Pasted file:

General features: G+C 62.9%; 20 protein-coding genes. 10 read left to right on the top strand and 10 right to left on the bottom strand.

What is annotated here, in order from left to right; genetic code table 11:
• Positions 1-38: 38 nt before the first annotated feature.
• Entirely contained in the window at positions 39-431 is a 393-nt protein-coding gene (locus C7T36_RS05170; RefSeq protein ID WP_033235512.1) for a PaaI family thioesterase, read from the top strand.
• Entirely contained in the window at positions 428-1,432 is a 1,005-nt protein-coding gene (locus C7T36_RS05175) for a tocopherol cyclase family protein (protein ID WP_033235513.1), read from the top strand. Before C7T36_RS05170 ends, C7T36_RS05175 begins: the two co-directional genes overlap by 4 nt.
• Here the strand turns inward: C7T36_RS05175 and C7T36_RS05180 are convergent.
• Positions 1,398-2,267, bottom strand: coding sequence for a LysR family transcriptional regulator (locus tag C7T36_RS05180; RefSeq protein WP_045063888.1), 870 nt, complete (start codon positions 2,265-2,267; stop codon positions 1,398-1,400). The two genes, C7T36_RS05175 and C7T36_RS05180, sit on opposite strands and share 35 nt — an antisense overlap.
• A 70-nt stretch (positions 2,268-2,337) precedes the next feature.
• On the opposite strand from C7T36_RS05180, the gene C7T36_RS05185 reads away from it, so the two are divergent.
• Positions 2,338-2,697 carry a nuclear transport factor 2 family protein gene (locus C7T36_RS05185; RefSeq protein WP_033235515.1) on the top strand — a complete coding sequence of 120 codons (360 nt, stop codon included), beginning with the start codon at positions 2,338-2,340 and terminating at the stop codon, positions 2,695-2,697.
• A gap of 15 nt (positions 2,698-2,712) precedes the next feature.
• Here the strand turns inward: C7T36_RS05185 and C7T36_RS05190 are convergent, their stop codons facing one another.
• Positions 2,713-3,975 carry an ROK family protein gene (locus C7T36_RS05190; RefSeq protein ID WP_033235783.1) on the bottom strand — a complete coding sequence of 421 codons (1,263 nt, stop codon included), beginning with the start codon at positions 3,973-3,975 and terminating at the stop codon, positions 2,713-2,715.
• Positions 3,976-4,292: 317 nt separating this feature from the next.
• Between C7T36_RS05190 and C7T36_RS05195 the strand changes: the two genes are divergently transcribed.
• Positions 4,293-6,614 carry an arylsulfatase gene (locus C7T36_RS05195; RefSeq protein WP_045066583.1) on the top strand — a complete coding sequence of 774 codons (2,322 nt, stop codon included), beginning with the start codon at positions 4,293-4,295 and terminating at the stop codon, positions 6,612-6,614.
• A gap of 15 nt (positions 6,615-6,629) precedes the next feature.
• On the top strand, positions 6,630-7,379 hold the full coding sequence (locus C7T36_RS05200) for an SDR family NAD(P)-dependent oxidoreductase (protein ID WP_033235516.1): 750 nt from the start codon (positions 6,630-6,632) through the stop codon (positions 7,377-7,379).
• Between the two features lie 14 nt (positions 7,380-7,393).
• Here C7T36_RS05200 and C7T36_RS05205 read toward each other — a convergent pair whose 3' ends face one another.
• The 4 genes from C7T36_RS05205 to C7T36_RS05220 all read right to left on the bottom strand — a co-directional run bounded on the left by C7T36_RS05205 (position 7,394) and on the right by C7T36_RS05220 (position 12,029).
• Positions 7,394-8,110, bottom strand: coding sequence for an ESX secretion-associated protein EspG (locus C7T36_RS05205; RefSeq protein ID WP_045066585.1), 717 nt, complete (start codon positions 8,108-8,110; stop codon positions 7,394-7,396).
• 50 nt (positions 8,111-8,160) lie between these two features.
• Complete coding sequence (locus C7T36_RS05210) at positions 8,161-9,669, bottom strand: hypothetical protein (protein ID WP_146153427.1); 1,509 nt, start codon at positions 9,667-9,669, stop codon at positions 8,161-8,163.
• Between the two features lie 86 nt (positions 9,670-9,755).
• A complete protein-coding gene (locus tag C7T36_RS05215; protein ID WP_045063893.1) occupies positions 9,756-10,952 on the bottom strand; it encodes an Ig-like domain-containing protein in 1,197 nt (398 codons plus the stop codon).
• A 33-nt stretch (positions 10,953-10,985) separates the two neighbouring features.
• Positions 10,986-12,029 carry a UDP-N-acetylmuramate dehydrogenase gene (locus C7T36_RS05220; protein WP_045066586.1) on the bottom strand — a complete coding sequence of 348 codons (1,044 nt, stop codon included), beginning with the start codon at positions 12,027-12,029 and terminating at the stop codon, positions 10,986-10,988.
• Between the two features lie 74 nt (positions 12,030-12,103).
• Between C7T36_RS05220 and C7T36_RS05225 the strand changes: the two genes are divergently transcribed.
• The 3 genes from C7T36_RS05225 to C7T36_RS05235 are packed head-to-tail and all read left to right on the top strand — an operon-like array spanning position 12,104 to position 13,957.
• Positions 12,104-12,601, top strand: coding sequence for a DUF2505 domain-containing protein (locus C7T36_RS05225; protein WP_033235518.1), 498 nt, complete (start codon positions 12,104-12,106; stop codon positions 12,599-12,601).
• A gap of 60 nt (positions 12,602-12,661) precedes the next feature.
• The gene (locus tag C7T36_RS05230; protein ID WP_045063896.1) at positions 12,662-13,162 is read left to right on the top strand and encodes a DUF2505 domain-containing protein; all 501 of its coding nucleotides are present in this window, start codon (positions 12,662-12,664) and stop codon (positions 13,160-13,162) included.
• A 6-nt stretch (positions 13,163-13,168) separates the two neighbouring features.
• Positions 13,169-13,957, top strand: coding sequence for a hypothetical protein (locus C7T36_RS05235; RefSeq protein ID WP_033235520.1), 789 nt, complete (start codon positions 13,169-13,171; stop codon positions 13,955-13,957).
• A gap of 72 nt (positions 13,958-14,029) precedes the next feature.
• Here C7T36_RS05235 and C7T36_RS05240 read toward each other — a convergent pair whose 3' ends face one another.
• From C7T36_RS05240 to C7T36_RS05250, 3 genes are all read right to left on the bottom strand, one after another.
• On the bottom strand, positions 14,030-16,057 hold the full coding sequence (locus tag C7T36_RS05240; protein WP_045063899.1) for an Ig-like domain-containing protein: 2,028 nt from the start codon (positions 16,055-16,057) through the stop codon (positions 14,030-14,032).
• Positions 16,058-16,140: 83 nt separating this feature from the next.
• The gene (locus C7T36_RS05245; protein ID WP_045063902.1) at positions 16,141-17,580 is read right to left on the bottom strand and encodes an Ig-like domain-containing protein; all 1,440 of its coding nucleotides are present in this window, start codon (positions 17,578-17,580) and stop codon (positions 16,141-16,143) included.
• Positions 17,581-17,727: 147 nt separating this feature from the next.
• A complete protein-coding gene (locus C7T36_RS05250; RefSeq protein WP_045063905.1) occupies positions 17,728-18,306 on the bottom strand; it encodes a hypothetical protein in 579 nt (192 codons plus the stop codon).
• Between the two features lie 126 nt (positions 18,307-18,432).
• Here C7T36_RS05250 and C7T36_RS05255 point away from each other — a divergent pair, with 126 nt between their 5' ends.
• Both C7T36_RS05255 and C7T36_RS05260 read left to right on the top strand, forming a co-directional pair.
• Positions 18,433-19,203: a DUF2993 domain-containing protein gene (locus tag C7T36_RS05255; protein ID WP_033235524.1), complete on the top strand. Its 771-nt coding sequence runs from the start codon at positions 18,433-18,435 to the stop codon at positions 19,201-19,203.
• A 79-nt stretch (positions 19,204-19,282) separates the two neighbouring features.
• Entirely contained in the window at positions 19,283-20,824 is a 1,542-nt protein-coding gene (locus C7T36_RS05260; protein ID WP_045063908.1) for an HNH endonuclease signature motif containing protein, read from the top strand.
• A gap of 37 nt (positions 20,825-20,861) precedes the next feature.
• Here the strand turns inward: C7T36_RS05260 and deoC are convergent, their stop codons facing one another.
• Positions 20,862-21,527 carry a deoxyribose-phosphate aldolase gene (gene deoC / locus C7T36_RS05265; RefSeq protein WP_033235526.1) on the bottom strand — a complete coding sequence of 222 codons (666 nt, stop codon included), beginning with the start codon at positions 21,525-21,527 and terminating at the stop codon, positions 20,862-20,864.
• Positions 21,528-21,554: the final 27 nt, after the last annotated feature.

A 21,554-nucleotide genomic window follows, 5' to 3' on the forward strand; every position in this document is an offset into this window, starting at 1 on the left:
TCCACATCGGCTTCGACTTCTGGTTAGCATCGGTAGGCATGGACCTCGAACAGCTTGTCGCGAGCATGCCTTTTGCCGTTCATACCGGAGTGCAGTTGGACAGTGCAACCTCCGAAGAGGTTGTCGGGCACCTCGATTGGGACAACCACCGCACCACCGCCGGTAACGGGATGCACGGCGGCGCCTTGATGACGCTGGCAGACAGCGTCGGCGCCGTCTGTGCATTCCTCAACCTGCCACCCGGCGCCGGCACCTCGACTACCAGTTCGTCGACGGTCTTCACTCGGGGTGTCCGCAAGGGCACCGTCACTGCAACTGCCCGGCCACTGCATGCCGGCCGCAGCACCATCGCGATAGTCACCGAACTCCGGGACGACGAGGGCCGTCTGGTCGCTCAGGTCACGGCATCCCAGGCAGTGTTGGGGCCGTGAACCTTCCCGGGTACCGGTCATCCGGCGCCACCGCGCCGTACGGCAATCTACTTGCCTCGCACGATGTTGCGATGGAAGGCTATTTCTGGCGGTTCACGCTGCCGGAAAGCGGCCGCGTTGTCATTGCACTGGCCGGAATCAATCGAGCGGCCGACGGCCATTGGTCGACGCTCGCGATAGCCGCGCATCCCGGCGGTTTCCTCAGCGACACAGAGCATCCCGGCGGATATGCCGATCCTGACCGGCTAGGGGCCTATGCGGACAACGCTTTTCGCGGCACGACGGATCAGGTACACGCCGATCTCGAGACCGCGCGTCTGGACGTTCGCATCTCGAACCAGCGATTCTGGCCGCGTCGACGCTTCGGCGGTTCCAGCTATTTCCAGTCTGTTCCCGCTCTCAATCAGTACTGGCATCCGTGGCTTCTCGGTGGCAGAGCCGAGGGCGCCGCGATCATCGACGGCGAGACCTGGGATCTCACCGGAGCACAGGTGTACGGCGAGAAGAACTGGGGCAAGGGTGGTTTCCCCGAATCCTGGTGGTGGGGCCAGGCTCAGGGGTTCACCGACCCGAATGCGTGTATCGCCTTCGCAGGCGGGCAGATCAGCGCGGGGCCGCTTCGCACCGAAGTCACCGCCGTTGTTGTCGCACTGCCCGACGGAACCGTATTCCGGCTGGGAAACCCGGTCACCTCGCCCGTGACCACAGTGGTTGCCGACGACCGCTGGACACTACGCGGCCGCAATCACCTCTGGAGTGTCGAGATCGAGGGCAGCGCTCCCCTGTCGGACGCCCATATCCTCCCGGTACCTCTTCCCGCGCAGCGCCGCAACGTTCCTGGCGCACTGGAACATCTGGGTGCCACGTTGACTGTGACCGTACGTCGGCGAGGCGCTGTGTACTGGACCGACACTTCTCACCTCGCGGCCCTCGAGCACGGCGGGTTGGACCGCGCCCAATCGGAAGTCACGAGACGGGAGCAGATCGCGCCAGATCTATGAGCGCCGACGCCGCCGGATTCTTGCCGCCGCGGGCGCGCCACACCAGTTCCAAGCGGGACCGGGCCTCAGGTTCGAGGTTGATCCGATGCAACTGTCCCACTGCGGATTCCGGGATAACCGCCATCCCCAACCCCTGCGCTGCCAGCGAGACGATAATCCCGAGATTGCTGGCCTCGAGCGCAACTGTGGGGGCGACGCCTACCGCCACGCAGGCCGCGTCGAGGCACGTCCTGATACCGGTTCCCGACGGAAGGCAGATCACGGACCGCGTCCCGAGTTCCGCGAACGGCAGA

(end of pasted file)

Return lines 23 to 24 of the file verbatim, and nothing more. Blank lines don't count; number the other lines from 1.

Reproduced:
• 50 nt (positions 8,111-8,160) lie between these two features.
• Complete coding sequence (locus C7T36_RS05210) at positions 8,161-9,669, bottom strand: hypothetical protein (protein ID WP_146153427.1); 1,509 nt, start codon at positions 9,667-9,669, stop codon at positions 8,161-8,163.